News from Pratt Center: December 2021
1. A BIG COMMUNITY WIN FOR GOWANUS
The Gowanus Neighborhood Coalition for Justice (GNCJ) is celebrating what they achieved in the recently approved Gowanus rezoning deal. After years of organizing and advocacy, the coalition’s bottom lines—$200 million for the rehabilitation of nearby public housing, preventing additional pollution into the Gowanus Canal, and community oversight to ensure accountability—were met. One of the last major land use initiatives of the de Blasio administration, the rezoning will pave the way for bringing a substantial new residential population to what was formerly a largely industrial area through the creation of 8,500 new housing units (of which 3,000 will be below market-rate). As we have learned through our work with coalitions in other recently rezoned neighborhoods, these are tough battles where it’s tricky for an equity-oriented community planning process to strike a balance between accepting new development, addressing pre-existing community needs, and preserving neighborhood characteristics that people want to retain.
More on Gowanus→
2. WHAT WE FOUGHT FOR IN 2021
When Hurricane Ida hit and 11 New Yorkers living in basements drowned, the Basement Apartments Safe for Everyone (BASE) Coalition was in its 13th year of fighting to make these units safe. Pratt Center and our partners had spent 2021 trying to get Mayor de Blasio to re-fund the East New York Pilot and follow through on his promise to expand the program citywide. Our report “New York’s Housing Underground: 13 Years Later,” showed how critical this piece of NYC’s housing ecosystem is, especially in low-income, immigrant, communities of color.
Following the storm, Mayor de Blasio claimed such flooding was unforeseeable, despite a Stormwater Resiliency plan from May 2021 which anticipated where extreme flooding was most likely to occur. The Mayor also claimed that fixing the problem of illegal basements was too massive a structural problem to have solutions. We pointed out here, here and here that big problems require big solutions. And funding. And political will.
One of the solutions we’re working to advance is State legislation to legalize accessory dwelling units and eliminate barriers such as parking requirements in NYC’s building and zoning codes. The fight continues in 2022.
Our report, Still Room for Improvement, made the case that new hotels sprouting up across the city create land use conflicts and contradict other policy goals like affordable housing development and industrial business zones, home to good paying manufacturing jobs that provide employment to a workforce comprised mainly of men of color without college degrees. The report reaffirmed our support for implementing a citywide hotel special permit, which would subject new hotels to an extra scrutiny by the City Council and local community boards representing the impacted neighborhoods. A zoning text amendment proposed by the City Planning Department would do just that, and is expected to pass the City Council by end of the year.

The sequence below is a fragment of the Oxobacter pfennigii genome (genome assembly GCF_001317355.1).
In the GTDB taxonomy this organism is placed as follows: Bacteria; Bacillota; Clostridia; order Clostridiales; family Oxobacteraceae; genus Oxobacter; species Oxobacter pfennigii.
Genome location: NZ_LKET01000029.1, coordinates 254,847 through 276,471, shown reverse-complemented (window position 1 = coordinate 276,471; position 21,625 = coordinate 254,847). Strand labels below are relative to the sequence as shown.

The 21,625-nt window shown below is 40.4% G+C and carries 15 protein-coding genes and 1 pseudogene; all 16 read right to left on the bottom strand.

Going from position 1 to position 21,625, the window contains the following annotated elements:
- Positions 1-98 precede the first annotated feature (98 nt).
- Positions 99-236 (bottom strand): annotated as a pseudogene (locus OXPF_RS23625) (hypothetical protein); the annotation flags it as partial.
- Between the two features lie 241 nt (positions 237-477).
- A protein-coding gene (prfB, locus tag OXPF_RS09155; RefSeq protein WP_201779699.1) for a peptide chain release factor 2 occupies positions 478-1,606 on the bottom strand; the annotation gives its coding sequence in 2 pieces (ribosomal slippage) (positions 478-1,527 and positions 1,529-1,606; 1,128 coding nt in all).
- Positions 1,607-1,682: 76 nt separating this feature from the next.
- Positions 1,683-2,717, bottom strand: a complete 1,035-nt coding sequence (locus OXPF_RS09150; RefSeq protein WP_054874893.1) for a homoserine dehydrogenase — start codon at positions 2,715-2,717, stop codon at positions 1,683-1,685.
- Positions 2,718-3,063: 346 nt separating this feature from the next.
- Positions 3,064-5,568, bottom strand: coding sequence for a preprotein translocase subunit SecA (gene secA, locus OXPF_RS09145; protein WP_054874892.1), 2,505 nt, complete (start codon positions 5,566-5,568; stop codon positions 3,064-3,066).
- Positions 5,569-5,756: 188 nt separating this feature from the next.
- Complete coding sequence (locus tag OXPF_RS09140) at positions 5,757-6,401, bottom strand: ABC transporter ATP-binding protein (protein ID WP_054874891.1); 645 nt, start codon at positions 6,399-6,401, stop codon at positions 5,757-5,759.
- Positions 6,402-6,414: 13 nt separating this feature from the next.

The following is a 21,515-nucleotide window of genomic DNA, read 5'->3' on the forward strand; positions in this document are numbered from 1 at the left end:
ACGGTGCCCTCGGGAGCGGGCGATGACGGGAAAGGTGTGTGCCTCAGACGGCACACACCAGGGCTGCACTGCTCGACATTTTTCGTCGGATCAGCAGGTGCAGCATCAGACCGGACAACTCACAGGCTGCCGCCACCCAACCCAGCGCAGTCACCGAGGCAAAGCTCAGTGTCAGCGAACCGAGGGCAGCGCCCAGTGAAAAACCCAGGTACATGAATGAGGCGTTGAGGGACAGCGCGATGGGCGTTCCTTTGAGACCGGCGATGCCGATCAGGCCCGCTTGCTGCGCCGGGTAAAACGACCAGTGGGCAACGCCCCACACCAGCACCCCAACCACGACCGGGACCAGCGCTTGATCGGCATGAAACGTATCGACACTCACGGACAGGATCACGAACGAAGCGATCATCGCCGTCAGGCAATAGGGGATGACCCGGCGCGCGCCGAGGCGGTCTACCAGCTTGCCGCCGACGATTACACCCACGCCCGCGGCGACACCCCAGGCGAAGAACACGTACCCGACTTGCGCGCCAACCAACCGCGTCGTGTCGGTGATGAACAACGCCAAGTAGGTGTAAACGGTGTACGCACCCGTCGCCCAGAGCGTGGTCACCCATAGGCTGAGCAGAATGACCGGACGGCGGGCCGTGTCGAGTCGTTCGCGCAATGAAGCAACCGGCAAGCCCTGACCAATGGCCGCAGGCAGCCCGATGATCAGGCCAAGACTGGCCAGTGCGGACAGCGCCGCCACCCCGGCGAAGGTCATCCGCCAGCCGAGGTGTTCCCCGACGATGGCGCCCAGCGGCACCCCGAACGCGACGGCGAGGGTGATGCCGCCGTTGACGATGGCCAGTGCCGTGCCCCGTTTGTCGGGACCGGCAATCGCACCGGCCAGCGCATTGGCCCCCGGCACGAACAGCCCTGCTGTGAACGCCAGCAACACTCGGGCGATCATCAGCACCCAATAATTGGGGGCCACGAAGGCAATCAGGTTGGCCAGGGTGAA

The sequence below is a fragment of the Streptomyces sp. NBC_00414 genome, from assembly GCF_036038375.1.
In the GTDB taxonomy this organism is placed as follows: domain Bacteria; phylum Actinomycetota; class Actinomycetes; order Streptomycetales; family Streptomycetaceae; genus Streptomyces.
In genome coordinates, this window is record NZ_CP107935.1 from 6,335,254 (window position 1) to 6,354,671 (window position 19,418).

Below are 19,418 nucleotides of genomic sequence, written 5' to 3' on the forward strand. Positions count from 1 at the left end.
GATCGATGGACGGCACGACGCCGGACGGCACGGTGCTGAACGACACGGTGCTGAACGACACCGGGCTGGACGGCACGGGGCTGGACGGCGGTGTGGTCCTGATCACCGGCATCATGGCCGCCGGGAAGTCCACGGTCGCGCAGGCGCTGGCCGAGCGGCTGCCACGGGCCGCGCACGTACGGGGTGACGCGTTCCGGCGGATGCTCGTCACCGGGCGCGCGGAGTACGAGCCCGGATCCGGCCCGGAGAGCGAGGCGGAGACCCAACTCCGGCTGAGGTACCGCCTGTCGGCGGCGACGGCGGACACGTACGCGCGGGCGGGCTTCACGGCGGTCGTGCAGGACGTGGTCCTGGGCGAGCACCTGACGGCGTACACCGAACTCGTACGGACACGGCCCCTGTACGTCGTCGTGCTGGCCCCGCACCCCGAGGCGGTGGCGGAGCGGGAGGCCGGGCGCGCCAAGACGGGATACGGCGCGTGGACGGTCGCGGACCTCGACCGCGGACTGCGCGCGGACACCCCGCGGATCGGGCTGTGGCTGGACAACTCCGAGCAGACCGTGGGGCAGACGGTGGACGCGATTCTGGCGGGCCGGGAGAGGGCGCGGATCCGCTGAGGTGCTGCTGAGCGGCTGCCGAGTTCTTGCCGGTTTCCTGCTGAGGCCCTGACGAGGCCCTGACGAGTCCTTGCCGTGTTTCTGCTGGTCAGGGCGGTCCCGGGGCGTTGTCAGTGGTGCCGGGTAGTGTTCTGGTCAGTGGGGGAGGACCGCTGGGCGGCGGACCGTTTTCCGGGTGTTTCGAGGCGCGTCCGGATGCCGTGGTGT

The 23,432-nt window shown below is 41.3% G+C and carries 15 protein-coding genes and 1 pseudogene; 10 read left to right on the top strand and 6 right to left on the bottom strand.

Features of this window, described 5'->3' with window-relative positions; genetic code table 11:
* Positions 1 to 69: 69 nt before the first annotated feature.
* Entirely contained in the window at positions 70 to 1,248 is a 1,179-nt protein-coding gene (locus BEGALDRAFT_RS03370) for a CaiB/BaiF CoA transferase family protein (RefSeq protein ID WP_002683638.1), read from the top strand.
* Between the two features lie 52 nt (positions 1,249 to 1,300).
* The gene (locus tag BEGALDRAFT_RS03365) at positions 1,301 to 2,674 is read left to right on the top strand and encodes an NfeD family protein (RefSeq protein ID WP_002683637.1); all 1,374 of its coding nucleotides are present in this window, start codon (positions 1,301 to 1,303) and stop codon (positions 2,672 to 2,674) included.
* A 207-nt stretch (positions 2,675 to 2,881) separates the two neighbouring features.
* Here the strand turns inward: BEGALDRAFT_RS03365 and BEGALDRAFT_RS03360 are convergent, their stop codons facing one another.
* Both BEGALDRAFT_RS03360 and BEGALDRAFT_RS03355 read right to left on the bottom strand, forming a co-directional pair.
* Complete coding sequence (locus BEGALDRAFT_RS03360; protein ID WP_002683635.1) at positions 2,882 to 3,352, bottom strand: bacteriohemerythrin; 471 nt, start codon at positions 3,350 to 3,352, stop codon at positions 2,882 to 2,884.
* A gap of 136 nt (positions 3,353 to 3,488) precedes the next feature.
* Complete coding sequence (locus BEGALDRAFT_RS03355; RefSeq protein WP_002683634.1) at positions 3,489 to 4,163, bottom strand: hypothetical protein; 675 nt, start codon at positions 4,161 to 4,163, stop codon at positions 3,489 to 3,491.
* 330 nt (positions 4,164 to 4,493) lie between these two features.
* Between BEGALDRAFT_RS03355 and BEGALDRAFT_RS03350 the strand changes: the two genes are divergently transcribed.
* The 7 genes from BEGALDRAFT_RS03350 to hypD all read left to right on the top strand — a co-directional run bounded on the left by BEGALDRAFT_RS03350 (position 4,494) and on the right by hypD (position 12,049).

Over 200 non-profit professionals and city agency staff attended our data trainings in 2021. These virtual workshops, offered as part of our Democratizing Data initiative, build the capacity of community organizations by offering practical tips on accessing public data, building data teams, and creating well-designed databases. In 2022 we will offer more workshops covering issues of data privacy, security and ethics, as well as upload previous trainings as short video modules and tutorials that will comprise a library of free data resources on our website.
Over 25,000 New Yorkers came out in early October to celebrate Made in NYC Week 2021 at outdoor markets and events held in all five boroughs. Over 60 makers and manufacturers participated in the festivities, which annually showcase the breadth of products and talent of NYC’s manufacturing community.
In December, the New York Times reported on how local production and sourcing gives manufacturers in New York City an advantage amidst the global supply chain crisis. The article highlighted Pratt Center’s efforts to strengthen the sector by fostering connections among the more than 1,500 mostly small companies in our Made in NYC network.
This year we worked with the New York City Housing Authority (NYCHA), the city’s biggest landlord, as they finalized plans for ensuring the 302 developments in their portfolio are more sustainable and climate resilient. NYCHA selected Pratt Center to develop and implement a resident engagement process to ensure that the long-term Sustainability and Climate Resiliency planning for capital projects is inclusive of the more than 400,000 New Yorkers who live at NYCHA. We recruited residents from 14 different developments across 4 boroughs to participate in a 5-part workshop series, which introduced them to NYCHA’s sustainability and climate adaptation efforts, and provided a space to discuss how their needs can be better incorporated into the plans. NYCHA’s Sustainability Agenda and Climate Adaptation Plan were released in August and September.
3. OUR TEAM IS EXPANDING
Come join our tight-knit team of community-based city planners, urban policy wonks and environmental advocates as we work for a more equitable, sustainable NYC.
4. HELP US CONTINUE THE FIGHT FOR A STRONGER MORE SUSTAINABLE NYC
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